Tufted Puffins are iconic seabirds. Adapted to “flying underwater” to catch schooling forage fish and invertebrate prey with their large orange bills, puffins were once considered common in the Salish Sea. Historically, more than 40 puffin nesting colonies were documented in Washington, however recent work found nesting birds at only 17 sites and the population is thought to number less than a thousand birds.
With the support of private donors like you, SeaDoc helped write the scientific Status Review for Tufted Puffins, which the Washington Department of Fish and Wildlife (WDFW) used to list the bird as Endangered. This State-private partnership, based on trust and scientific respect, was so unique that we even published a paper on it.
Thanks to a very generous donation by SeaDoc Founder, Kathy Dickenson, we’re back at it. This time, SeaDoc is teaming up with WDFW to write a recovery plan for these amazing birds. Recovery plans are action plans, often seen as the place where the rubber meets the road for conservation. This plan, which will be written by Drs. Thor Hanson (a SeaDoc special hire for this project), Scott Pearson (WDFW), and Peter Hodum (Univ. of Puget Sound), will detail what we need to do to bring this bird back.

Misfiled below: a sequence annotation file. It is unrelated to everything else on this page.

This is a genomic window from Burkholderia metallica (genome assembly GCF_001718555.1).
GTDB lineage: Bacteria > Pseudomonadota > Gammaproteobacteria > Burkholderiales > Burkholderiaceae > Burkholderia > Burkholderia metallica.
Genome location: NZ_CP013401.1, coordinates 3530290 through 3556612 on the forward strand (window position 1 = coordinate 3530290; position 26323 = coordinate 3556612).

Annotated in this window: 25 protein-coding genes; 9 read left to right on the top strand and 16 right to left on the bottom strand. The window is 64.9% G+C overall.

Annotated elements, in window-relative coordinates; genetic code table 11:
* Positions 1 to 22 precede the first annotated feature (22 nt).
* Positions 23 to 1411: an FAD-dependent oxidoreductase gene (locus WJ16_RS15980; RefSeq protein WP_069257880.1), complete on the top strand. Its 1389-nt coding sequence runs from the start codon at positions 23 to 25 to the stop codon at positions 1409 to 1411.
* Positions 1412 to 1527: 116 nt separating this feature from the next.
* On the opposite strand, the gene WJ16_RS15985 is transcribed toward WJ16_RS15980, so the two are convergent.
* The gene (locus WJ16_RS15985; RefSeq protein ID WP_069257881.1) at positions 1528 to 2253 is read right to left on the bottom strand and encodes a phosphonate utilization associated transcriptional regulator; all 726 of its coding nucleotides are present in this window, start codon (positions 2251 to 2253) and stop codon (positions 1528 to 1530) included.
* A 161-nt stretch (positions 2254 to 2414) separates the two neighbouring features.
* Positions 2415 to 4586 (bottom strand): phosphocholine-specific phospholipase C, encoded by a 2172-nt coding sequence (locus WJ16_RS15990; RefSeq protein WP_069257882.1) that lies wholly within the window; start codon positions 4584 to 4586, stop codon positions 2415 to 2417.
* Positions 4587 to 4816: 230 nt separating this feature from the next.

We can’t wait to make the puffin common again and look forward to keeping you updated on the recovery plan, but more importantly, on puffin recovery.